“This does not respond to community concerns because it will not fix the problem – it will only make it worse.” Mr Liveris said.
“Communities are calling for real action on this issue – everyone including the Minister knows that locking kids up does nothing to curb offending – when young people are exposed to the criminal justice system they are much more likely to become adult offenders. And we have more than enough of those.” Mr Liveris said. Mr Liveris referred to the Australian Institute of Criminology research that young people diverted from the court system were less likely to have further involvement in the criminal justice system. Mr Liveris noted the 2011 Review of Youth Justice in NT that recommended the need for more diversionary programs and increased eligibility for diversion in light of increasing rates of youth crime.
The Law Society Northern Territory today threw its support behind an unprecedented national ‘Legal Aid Matters’ campaign (http://legalaidmatters.org.au) aimed at ensuring the next Federal Government responds decisively to Australia’s legal aid funding crisis.
With rallies and events occurring in major cities in this national Law Week, the Legal Aid Matters campaign will bring a sharp focus to the funding crisis that crippling this vital justice safety net.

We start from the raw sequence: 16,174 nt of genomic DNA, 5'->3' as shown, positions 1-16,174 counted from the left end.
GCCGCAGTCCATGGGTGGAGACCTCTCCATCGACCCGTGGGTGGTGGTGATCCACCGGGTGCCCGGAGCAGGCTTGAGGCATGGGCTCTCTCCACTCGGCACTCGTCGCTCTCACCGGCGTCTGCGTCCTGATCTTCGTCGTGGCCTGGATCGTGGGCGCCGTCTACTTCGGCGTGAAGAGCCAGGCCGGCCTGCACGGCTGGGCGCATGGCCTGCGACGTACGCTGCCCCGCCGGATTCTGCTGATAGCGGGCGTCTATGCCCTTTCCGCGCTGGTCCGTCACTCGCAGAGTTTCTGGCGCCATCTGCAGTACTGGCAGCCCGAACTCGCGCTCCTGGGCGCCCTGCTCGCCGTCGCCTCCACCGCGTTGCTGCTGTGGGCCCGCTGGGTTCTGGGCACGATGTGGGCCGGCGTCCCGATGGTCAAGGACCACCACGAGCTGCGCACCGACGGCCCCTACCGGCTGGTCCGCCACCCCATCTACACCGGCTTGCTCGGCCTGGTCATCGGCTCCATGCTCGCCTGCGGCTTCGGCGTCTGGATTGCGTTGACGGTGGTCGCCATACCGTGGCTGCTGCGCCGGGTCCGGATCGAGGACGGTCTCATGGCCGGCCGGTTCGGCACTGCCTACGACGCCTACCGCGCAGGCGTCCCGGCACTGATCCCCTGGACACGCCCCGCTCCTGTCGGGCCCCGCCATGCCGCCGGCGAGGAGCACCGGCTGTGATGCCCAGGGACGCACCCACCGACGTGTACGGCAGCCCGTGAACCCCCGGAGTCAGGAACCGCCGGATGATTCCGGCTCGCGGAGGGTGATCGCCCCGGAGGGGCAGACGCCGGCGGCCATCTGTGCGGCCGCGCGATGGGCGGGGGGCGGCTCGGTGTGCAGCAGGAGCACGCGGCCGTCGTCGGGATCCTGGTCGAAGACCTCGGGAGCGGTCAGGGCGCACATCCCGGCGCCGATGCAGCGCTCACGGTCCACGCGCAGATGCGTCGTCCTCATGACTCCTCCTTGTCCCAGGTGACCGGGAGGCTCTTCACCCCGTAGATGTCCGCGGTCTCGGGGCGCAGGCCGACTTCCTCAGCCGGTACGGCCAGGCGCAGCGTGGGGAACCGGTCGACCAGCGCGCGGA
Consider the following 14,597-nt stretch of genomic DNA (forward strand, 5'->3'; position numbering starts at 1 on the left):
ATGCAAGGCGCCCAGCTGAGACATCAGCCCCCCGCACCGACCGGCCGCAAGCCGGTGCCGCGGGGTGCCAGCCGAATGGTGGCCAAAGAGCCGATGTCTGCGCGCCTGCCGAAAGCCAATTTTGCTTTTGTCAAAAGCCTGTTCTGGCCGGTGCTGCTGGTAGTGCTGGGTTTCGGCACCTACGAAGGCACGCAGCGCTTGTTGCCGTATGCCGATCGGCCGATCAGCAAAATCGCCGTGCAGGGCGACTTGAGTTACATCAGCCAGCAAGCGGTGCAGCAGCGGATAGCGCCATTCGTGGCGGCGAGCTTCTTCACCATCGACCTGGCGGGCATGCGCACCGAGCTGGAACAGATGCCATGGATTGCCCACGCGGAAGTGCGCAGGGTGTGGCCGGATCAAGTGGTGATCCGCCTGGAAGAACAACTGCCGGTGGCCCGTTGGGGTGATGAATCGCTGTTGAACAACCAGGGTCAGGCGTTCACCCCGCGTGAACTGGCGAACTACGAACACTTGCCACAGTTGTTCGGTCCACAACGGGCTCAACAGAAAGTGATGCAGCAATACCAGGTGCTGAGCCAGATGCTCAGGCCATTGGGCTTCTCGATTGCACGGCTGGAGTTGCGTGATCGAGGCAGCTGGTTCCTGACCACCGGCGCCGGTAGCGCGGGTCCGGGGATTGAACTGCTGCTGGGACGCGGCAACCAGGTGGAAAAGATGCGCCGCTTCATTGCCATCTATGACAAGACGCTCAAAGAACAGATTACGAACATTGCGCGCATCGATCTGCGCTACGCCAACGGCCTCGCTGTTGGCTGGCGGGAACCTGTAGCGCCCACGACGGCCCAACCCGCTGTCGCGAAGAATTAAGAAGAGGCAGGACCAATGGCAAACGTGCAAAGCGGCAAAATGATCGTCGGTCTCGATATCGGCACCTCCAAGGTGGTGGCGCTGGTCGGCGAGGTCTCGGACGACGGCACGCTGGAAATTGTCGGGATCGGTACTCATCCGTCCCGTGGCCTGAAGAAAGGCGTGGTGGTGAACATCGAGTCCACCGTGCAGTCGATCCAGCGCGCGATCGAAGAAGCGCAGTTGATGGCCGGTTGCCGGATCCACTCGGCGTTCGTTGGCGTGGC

Tass Liveris (Society President) said that Australia’s legal aid system is in crisis and that justice is being denied to thousands of Australians each year.
“Successive federal governments have ripped hundreds of millions of dollars from legal aid, crippling this vital justice safety net,” Mr Liveris said.
Law Society Northern Territory (Society) welcomes the Attorney-General's announcement this afternoon that the Solicitor-General, Michael Grant QC, will be the next Chief Justice of the Northern Territory.
Society President Mr Tass Liveris said, "Mr Grant is an exemplary appointment to the Supreme Court of the Northern Territory and to the extremely important position of Chief Justice. Mr Grant was the first Territory-born practitioner to be appointed as Queen's Counsel and he is widely known and respected throughout the community as an advocate of the highest order. His wealth of experience across many roles will be an outstanding asset to the Court.".
On 31 March the Chief Magistrate announced the closure of the Mutitjulu Court.
“The problem with remote court facilities has been known for some time. The Society would be the first to congratulate the Attorney General (AG) on his real achievements with Courts infrastructure. We continue to ask the Attorney General to address the problems rather than close the Court. The Society is left to wonder if the new Youth Court in Darwin and Supreme Court in Alice Springs have been at the expense of bush courts”.
“I have had many discussions with the Attorney General about possible solutions to the challenging issues in bush courts and he seemed to be passionately committed to genuine solutions. It is disappointing that this latest announcement was not made in the context of the Attorney General’s clear plan for Courts for all Territorians”. Said Mr Tass Liveris, President of the Northern Territory Law Society.
Mr Liveris said “it is pleasing to see the AG supporting the work of the Courts and acknowledge that facilities are such that something needs to be done. We do not believe closing a court is something that should be taken lightly or done at short notice. Closing a Court simply because facilities are inadequate is not the way to address service delivery in the bush.
To read the full media release click here.